- In the US, signs of real wage growth, an upturn in capital spending, and resulting improvements in productivity are all potential positives, while passage of tax reform could add another year or two to the current expansion.
- Macquarie sees greater overall potential in developed equity markets outside the US, such as in Europe where fundamentals and valuations are attractive - for example in France, where reforms are driving real economic change.
- Australian equities are facing some headwinds, from energy costs to threats of online retailing, but China's influence remains positive.
- In Asian equity markets, China's evolving growth and innovation goals remain a key catalyst while Japan's structural reforms are driving real gross domestic product (GDP) growth and equity market prospects remain promising.
- Global risks include excessive indebtedness in the government and corporate sectors; sub-par economic growth; political dysfunction; unintended central bank effects; and rising geopolitical conflicts.
"The Federal Reserve has raised rates a few times and signalled the start of unwinding its balance sheet, while other Central Banks continued with Quantitative Easing and negative interest rate settings, notably Europe and Japan," said Brett Lewthwaite, global co-head of fixed income for Macquarie Investment Management. "While there has been a subtle shift by Central Banks, when I look around the world collectively, things haven't changed that much from where we were a year ago. Central Banks continue to be a primary influence in fixed income markets. And if something flares up in 2018 or 2019 that might destabilize economies, it still seems likely that Central Banks would step in to contain the event."Key expectations:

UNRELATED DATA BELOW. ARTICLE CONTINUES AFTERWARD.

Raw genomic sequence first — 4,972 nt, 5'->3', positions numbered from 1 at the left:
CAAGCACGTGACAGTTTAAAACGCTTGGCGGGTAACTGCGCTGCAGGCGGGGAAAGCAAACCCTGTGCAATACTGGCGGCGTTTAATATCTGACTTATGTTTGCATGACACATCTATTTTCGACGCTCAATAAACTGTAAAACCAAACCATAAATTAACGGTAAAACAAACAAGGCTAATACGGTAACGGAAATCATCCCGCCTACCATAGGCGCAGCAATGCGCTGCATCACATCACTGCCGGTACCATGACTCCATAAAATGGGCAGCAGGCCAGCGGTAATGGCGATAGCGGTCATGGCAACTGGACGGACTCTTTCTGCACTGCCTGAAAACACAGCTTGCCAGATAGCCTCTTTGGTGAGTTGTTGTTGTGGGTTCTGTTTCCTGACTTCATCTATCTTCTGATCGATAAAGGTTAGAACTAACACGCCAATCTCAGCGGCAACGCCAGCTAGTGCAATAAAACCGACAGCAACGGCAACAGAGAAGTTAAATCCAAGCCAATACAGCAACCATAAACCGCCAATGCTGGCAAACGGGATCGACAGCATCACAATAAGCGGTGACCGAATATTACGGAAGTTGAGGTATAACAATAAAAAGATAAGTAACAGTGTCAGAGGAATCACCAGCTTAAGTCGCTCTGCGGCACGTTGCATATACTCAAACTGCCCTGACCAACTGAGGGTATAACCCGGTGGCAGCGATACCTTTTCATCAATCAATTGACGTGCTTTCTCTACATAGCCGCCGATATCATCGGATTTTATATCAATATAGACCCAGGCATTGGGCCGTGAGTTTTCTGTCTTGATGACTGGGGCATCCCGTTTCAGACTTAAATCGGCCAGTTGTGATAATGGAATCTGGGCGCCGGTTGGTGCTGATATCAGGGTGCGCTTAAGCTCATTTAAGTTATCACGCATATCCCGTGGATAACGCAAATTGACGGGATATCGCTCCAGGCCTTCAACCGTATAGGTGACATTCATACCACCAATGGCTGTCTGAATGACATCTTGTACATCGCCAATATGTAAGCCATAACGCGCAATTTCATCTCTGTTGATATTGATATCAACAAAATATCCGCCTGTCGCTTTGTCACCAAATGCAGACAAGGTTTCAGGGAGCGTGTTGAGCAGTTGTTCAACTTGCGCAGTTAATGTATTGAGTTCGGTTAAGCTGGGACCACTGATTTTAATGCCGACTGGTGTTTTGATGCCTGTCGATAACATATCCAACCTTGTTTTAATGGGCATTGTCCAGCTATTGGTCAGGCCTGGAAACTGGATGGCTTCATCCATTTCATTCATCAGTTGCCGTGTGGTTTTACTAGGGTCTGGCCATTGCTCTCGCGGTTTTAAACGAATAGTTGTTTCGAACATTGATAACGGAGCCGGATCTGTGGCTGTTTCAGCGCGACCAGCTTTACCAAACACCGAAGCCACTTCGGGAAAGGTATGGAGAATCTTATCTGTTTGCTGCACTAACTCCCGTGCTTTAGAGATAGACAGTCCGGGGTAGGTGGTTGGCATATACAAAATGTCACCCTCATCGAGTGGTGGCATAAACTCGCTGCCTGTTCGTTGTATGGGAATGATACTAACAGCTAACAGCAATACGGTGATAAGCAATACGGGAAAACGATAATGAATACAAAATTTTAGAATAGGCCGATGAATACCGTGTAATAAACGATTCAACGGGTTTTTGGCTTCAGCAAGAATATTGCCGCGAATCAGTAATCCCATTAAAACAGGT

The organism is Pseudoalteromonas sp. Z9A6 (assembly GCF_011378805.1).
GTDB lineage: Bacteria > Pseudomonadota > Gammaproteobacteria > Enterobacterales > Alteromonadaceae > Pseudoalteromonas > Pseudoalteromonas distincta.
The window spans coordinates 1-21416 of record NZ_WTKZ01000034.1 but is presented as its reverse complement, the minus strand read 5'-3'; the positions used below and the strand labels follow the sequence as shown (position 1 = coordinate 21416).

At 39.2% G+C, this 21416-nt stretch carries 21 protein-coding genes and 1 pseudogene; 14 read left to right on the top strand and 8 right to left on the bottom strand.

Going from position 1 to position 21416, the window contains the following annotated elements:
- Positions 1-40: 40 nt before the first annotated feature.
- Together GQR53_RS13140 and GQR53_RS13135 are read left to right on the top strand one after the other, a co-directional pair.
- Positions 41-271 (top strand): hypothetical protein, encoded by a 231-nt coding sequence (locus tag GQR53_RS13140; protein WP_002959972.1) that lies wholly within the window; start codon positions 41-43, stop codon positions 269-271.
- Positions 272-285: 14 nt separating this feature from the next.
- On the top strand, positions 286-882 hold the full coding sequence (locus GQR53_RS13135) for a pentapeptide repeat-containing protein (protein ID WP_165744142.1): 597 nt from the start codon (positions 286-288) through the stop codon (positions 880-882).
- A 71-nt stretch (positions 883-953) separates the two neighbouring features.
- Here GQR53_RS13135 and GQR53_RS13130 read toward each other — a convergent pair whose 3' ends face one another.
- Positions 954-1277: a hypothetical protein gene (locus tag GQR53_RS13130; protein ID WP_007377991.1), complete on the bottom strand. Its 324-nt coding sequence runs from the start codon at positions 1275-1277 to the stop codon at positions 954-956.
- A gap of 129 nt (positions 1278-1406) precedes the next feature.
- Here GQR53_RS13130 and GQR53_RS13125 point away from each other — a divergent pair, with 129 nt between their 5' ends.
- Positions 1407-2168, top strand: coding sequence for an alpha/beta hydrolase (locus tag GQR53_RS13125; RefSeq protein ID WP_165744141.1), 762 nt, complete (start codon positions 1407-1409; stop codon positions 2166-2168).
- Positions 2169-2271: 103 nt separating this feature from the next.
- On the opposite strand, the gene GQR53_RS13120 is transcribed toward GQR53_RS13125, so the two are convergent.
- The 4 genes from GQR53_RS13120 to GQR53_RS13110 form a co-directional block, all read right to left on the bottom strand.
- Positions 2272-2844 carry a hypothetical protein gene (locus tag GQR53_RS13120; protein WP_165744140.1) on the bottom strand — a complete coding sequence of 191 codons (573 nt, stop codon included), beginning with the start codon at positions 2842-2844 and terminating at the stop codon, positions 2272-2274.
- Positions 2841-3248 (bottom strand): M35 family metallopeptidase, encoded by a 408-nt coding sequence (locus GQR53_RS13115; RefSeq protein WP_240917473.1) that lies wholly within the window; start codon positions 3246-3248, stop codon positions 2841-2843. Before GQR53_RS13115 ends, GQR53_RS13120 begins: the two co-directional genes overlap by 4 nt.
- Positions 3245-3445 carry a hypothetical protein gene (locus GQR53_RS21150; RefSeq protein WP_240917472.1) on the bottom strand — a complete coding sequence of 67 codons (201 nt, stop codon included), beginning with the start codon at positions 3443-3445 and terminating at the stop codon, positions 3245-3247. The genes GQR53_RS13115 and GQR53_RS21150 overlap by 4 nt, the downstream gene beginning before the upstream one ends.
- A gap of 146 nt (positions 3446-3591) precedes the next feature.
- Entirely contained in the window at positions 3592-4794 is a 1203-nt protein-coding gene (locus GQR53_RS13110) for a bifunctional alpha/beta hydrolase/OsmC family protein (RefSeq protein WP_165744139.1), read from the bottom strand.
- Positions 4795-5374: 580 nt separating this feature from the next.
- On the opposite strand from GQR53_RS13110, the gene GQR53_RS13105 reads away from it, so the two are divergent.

- While it's reasonable to expect positive returns in 2018, Macquarie sees a year when bonds will likely move forward in muddling fashion.
- Although growth appears healthy, Macquarie forecasts rates to remain range-bound, with the 10-year US Treasury rate likely to stay between 2.0% and 2.6%.
- Macquarie believes structural forces limiting inflation should continue to exert their current power.
- Policy makers have narrow options for next steps and their decisions are likely to be predictable.
- Investors are likely to continue to chase yield.
Duration measures a bond's sensitivity to interest rates by indicating the approximate percentage of change in a bond or bond fund's price given a 1% change in interest rates.The S&P 500 Index measures the performance of 500 mostly large-cap stocks weighted by market value, and is often used to represent performance of the US stock market.